I decided to take the approach of being honest without oversharing.

The nurse reviewed my meds. They know I've been on anti-depressants, it's in my chart, but somehow this time when she ran down the list to ask me if I was still taking each of them, she didn't mention that one. Nor did the form ask specifically if I've taken them. And when the doctor listed my meds on the form, she didn't mention the metformin or low-dose aspirin, only the thyroid meds.

The form did specifically ask about diagnosis of mental illness (no), anxiety (yes), depression (yes), and a couple other things I don't remember. I pointed out to her that my previous doctor had diagnosed (and prescribed medications for) anxiety, but none of the meds worked and the "anxiety" went away when my thyroid problem was addressed. So she noted very clearly in two places that the anxiety diagnosis was actually a misdiagnosis and that the issue was actually my thyroid.

The depression isn't a misdiagnosis, but she also put down that it was situational and caused by multiple miscarriages and by all of the hormones I've taken, which is entirely true. Before we started ttc, birth control pills caused the first round of depression I ever had, and when I stopped taking those so we could start ttc, it went away. (Well, briefly, until we started getting all of the IF diagnoses...) And Clomid and progesterone also trigger it.

On the form we have to fill out, it also asks about professional counseling, so I wrote that we've participated in "grief counseling" after our 4th miscarriage, which was of a baby with a heartbeat that died, and that we've continued to participate "as needed" while we've gone through additional treatments and miscarriages.

My hope is that "grief counseling" (which is a very accurate description) sounds better than "treatment for ongoing depression because my body can't seem to hold onto a kid", and that the social worker won't feel compelled to make a big deal about that in the home study. If she doesn't, international adoption might still be an option for us. Time will tell.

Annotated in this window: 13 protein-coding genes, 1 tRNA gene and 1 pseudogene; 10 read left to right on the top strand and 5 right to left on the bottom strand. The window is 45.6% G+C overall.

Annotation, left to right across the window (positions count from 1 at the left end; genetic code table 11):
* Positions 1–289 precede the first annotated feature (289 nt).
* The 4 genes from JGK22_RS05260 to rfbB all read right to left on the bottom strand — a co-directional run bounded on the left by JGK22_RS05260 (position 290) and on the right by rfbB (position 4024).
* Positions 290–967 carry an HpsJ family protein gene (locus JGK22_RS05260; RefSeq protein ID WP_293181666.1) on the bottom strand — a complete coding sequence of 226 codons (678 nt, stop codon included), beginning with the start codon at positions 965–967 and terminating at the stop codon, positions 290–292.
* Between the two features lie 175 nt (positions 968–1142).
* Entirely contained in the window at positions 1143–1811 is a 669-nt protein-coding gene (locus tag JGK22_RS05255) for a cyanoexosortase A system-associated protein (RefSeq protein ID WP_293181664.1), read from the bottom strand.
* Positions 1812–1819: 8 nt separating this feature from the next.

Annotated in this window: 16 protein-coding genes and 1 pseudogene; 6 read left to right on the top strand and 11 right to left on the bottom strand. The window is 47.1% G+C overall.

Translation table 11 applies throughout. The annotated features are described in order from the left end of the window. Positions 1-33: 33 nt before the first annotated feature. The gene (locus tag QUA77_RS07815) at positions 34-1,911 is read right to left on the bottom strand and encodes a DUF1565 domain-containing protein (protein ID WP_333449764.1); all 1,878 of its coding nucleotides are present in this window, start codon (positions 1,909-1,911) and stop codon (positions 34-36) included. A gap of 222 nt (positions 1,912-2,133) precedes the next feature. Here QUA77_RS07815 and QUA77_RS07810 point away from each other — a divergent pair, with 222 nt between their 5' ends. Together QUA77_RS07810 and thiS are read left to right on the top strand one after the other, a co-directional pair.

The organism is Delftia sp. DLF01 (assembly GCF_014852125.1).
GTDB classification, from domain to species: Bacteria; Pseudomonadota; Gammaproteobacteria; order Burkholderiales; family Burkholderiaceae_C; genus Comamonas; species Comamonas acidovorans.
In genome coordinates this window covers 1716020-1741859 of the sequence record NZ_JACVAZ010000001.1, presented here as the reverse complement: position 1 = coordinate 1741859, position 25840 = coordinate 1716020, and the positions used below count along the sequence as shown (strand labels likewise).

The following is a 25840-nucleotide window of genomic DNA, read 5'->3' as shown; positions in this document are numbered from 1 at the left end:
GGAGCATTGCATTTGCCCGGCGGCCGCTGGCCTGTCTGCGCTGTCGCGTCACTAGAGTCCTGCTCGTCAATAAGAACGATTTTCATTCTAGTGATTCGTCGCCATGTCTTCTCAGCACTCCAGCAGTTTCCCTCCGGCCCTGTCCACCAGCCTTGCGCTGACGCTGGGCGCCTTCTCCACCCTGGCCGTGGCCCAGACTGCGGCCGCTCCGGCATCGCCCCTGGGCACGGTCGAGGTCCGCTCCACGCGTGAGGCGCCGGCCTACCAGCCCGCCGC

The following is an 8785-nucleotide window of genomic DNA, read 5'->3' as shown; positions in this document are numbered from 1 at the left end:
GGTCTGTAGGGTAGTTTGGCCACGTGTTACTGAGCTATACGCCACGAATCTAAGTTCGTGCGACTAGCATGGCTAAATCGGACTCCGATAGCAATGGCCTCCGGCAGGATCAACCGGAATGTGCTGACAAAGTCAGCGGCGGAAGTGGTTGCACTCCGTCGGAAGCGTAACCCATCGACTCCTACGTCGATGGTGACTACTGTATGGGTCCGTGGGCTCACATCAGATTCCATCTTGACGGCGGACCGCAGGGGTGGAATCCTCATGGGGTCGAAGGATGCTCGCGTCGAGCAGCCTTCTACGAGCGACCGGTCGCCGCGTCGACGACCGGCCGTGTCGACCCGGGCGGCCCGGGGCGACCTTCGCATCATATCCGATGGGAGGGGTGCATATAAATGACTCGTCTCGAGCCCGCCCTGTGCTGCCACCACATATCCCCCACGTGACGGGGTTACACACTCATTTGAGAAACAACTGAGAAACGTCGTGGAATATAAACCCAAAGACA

6 comments:

lastchanceivf said...

Your Dad's sense of humor is definitely inspiring! I hope the more aggressive chemo does what it needs to do without ravaging too much else.

I'm so sorry about your dog, but it sounds like you made the best possible decision given all of the information. It is so unfair and I'm so sorry. I think the photos sound like a great idea.

And yay for medical people who GET IT. Like I said before, you know that any diagnoses or meds do NOT mean you are not fit to be a mother--sheesh. Anyone who would go through as much as you have in the pursuit of motherhood is clearly demonstrating a desire so deep nothing can take it away.

Auntie Em said...

I teared up while reading this post. I am so sorry for all the pain you are enduring right now. It's great that your dad's sense of humor is still very much intact, and it reminds me to try to find the silver lining in life. I also feel so very sad about your dog. My dogs have served as my "children" during my battle with IF, and I'm devastated at the thought of ever losing them. You sound like a wonderful, concerned dog owner, and I am proud of you for handling this situation with such strength. I hope your personality shines through to that social worker much brighter than anything written on a piece of paper.

Libby said...

Your dad is quite the trooper. I hope the chemo does the trick and he continues to keep his spirits high. I do believe attitude makes a difference in such things.

I feel very bad for you and your dog. What a horrible thing to happen to a sweet animal who has done nothing to deserve this diagnosis. I just hope he has a peaceful rest of his life. Nothing was off limits to our girl once we found out what she was up against.

That's great that your doctor was sensitive to what you needed on your recertification. I can't imagine there are a ton of perfect people wanting to adopt, but I have also worried that my husband's medical record would hurt us if we end up on the adoption road. He has never missed a day of work for his diabetes, etc., but on paper, he doesn't look so healthy.

Hope things - everything - starts looking up for you soon.

Nic said...

cancer sucks. I'm really sorry that you're dealing with it on two fronts. I hope that you do get some more time to spend with your puppy, and definitely that this chemo helps your dad beat his!

And, I'm really glad that your doctor wasn't a hardass with the forms. It sounds like you're in a good place for your meetings with the social worker. I'm holding thumbs that this process continues to go smoothly!

MrsSpock said...

So sorry about your dog. We've had to put down two cats in the past 7 years, and it was hard. Glad there is less of a speed bump in the way of your adoption recert.

barfingrainbowsandunicorns said...

I'm glad that your dad's spirits are up - what a great attitude. I'm hoping for the best for him.

I'm so sorry about your dog. It really sounds like you've made the best decision that you can. Still, I can't imagine how difficult it must be, especially with your dad. Your situation just breaks my heart.

I'm glad your doctor handled things well. I might take a page from your book someday. :)